NFL Mock Draft 2019: Predictions, Analysis for Combine Stars and Top Prospects

Kristopher Knox@@kris_knoxFeatured ColumnistMarch 23, 2019

Mississippi WR D.K. Metcalf
Mississippi WR D.K. MetcalfMichael Conroy/Associated Press

The 2019 NFL draft is now just over a month away. While the collective football world has been following this year's crop of incoming prospects for months now, the amount of buzz and speculation surrounding the draft will ramp up in the coming weeks.

This final push toward the draft really began in early March at the NFL Scouting Combine, where several prospects made names for themselves.

Here, we'll check in on some of the biggest standouts of the scouting combine and examine how their draft stocks have fared in recent weeks. First, though, we have an updated Round 1 mock.


2019 NFL Mock Draft Round 1

1. Arizona Cardinals: Kyler Murray, QB, Oklahoma

2. San Francisco 49ers: Nick Bosa, EDGE, Ohio State

3. New York Jets: Quinnen Williams, DT, Alabama

4. Oakland Raiders: Josh Allen, EDGE, Kentucky

5. Tampa Bay Buccaneers: Greedy Williams, CB, LSU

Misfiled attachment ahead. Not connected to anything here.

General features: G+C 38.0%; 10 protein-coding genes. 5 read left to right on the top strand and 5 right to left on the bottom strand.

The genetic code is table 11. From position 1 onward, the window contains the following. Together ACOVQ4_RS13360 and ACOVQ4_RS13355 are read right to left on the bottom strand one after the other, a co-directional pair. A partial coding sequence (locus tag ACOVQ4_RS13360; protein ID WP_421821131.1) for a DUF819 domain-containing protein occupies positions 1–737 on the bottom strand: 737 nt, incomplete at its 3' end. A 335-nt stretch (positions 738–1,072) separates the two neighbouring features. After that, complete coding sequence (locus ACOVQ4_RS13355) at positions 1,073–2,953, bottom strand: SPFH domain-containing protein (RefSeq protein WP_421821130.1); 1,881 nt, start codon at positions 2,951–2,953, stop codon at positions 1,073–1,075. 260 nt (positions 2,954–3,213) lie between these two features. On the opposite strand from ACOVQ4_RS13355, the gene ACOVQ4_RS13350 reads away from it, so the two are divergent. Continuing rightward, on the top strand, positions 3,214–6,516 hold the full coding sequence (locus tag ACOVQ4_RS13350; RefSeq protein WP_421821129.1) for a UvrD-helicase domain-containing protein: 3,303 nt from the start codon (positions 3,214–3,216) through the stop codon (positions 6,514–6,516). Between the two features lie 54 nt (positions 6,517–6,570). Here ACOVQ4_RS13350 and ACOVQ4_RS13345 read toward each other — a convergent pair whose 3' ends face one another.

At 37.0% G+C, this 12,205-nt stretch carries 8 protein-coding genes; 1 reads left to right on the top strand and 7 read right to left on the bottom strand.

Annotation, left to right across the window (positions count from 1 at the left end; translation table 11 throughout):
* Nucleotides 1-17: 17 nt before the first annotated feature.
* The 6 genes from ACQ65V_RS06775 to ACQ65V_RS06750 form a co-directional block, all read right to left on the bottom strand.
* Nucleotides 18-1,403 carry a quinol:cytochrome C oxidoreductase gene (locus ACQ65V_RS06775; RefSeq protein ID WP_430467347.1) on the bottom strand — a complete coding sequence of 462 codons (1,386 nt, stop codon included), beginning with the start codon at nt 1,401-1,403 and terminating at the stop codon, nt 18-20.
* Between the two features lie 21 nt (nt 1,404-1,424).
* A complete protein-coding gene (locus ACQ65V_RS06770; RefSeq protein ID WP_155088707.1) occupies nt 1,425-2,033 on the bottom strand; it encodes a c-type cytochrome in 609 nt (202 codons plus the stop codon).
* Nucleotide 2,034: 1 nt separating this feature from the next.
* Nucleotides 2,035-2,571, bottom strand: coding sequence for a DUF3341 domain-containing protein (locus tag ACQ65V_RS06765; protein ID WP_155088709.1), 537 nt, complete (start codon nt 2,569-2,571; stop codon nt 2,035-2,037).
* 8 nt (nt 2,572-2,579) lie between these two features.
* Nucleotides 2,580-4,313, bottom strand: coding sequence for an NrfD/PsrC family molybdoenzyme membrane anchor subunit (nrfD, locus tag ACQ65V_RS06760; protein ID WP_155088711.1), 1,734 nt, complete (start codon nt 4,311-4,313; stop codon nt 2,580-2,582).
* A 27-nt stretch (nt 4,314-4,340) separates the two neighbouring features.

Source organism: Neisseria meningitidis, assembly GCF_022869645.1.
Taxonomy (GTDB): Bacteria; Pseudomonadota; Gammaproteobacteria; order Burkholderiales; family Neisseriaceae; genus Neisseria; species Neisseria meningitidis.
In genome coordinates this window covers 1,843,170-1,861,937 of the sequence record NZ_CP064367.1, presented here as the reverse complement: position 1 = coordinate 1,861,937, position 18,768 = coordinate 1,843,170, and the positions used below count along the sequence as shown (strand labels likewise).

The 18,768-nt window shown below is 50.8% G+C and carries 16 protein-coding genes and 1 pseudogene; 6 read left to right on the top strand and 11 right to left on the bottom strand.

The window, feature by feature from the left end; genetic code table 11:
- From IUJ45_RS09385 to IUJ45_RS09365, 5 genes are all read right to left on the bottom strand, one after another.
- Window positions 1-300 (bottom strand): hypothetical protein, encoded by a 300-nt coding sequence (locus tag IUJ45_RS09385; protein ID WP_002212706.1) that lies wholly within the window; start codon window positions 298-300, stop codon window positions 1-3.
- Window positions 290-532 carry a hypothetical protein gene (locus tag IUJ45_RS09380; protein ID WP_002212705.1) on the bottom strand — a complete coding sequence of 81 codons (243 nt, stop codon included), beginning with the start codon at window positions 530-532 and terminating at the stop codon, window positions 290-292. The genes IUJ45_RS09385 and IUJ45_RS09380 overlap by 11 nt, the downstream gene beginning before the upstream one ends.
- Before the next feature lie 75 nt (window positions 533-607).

6. New York Giants: Dwayne Haskins, QB, Ohio State

7. Jacksonville Jaguars: D.K. Metcalf, WR, Mississippi

8. Detroit Lions: Rashan Gary, EDGE, Michigan

9. Buffalo Bills: Montez Sweat, EDGE, Mississippi State

10. Denver Broncos: Drew Lock, QB, Missouri

11. Cincinnati Bengals: Jawaan Taylor, OT, Florida

12. Green Bay Packers: Devin White, LB, LSU

13. Miami Dolphins: Ed Oliver, DT, Houston

14. Atlanta Falcons: Clelin Ferrell, EDGE, Clemson

15. Washington Redskins: N'Keal Harry, WR, Arizona State

16. Carolina Panthers: Yodny Cajuste, OT, West Virginia

17. New York Giants (from Cleveland): Andre Dillard, OT, Washington State

18. Minnesota Vikings: Jonah Williams, OL, Alabama

19. Tennessee Titans: T.J. Hockenson, TE, Iowa

20. Pittsburgh Steelers: Devin Bush, LB, Michigan

21. Seattle Seahawks: Deionte Thompson, S, Alabama

22. Baltimore Ravens: Brian Burns, Edge, Florida State

23. Houston Texans: Cody Ford, OL, Oklahoma

24. Oakland Raiders (from Chicago): Josh Jacobs, RB, Alabama

25. Philadelphia Eagles: Byron Murphy, CB, Washington

26. Indianapolis Colts: Christian Wilkins, DT, Clemson

27. Oakland Raiders (from Dallas): Deandre Baker, CB, Georgia